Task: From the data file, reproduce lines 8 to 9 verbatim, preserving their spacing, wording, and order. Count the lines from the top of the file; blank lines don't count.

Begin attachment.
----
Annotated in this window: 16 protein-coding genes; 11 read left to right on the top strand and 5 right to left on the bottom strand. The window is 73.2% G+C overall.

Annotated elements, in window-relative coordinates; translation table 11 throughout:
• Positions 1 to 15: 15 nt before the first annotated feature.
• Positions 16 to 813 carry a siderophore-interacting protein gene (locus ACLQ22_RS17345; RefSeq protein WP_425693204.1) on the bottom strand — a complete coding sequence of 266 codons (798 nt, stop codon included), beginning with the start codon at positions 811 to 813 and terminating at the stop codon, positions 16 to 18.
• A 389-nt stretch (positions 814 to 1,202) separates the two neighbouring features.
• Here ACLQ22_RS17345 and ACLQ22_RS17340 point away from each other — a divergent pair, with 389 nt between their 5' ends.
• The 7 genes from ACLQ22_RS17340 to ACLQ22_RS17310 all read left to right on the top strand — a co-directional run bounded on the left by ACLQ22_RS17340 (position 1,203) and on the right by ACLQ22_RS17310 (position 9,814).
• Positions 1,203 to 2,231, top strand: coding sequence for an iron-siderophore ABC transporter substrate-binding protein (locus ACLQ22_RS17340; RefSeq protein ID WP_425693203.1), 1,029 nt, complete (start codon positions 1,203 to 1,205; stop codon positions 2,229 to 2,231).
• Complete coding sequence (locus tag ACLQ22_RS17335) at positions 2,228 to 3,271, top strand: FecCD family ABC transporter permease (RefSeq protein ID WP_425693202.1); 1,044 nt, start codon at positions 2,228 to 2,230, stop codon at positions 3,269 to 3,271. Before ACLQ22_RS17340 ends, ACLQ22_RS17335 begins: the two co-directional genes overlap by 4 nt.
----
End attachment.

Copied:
• Positions 1,203 to 2,231, top strand: coding sequence for an iron-siderophore ABC transporter substrate-binding protein (locus ACLQ22_RS17340; RefSeq protein ID WP_425693203.1), 1,029 nt, complete (start codon positions 1,203 to 1,205; stop codon positions 2,229 to 2,231).
• Complete coding sequence (locus tag ACLQ22_RS17335) at positions 2,228 to 3,271, top strand: FecCD family ABC transporter permease (RefSeq protein ID WP_425693202.1); 1,044 nt, start codon at positions 2,228 to 2,230, stop codon at positions 3,269 to 3,271. Before ACLQ22_RS17340 ends, ACLQ22_RS17335 begins: the two co-directional genes overlap by 4 nt.